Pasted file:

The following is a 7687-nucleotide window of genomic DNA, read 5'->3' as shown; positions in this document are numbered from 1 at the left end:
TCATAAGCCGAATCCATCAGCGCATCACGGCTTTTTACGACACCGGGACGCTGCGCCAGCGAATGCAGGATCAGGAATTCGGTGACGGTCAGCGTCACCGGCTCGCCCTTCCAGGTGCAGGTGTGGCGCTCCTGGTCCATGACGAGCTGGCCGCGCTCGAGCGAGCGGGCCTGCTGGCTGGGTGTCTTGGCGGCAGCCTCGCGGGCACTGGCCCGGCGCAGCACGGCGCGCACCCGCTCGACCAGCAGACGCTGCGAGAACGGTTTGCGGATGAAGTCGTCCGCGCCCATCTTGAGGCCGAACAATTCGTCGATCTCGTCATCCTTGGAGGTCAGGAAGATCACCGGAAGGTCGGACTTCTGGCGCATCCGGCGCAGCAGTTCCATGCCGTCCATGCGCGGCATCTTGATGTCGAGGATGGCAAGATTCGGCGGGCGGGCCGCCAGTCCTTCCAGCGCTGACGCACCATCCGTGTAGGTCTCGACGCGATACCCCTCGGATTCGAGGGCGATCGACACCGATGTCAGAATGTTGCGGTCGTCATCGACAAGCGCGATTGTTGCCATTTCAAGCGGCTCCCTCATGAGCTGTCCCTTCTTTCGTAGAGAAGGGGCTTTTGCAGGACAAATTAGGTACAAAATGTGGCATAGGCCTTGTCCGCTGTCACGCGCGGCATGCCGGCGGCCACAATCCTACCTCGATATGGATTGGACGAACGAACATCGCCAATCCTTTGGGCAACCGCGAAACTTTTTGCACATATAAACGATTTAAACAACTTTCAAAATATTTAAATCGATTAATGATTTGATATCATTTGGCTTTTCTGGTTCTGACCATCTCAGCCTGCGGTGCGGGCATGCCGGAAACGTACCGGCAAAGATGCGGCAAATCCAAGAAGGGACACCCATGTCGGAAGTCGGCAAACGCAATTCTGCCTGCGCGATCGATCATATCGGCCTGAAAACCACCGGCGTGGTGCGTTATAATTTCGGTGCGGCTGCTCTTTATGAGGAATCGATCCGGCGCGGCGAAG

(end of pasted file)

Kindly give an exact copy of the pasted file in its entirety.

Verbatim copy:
The following is a 7687-nucleotide window of genomic DNA, read 5'->3' as shown; positions in this document are numbered from 1 at the left end:
TCATAAGCCGAATCCATCAGCGCATCACGGCTTTTTACGACACCGGGACGCTGCGCCAGCGAATGCAGGATCAGGAATTCGGTGACGGTCAGCGTCACCGGCTCGCCCTTCCAGGTGCAGGTGTGGCGCTCCTGGTCCATGACGAGCTGGCCGCGCTCGAGCGAGCGGGCCTGCTGGCTGGGTGTCTTGGCGGCAGCCTCGCGGGCACTGGCCCGGCGCAGCACGGCGCGCACCCGCTCGACCAGCAGACGCTGCGAGAACGGTTTGCGGATGAAGTCGTCCGCGCCCATCTTGAGGCCGAACAATTCGTCGATCTCGTCATCCTTGGAGGTCAGGAAGATCACCGGAAGGTCGGACTTCTGGCGCATCCGGCGCAGCAGTTCCATGCCGTCCATGCGCGGCATCTTGATGTCGAGGATGGCAAGATTCGGCGGGCGGGCCGCCAGTCCTTCCAGCGCTGACGCACCATCCGTGTAGGTCTCGACGCGATACCCCTCGGATTCGAGGGCGATCGACACCGATGTCAGAATGTTGCGGTCGTCATCGACAAGCGCGATTGTTGCCATTTCAAGCGGCTCCCTCATGAGCTGTCCCTTCTTTCGTAGAGAAGGGGCTTTTGCAGGACAAATTAGGTACAAAATGTGGCATAGGCCTTGTCCGCTGTCACGCGCGGCATGCCGGCGGCCACAATCCTACCTCGATATGGATTGGACGAACGAACATCGCCAATCCTTTGGGCAACCGCGAAACTTTTTGCACATATAAACGATTTAAACAACTTTCAAAATATTTAAATCGATTAATGATTTGATATCATTTGGCTTTTCTGGTTCTGACCATCTCAGCCTGCGGTGCGGGCATGCCGGAAACGTACCGGCAAAGATGCGGCAAATCCAAGAAGGGACACCCATGTCGGAAGTCGGCAAACGCAATTCTGCCTGCGCGATCGATCATATCGGCCTGAAAACCACCGGCGTGGTGCGTTATAATTTCGGTGCGGCTGCTCTTTATGAGGAATCGATCCGGCGCGGCGAAG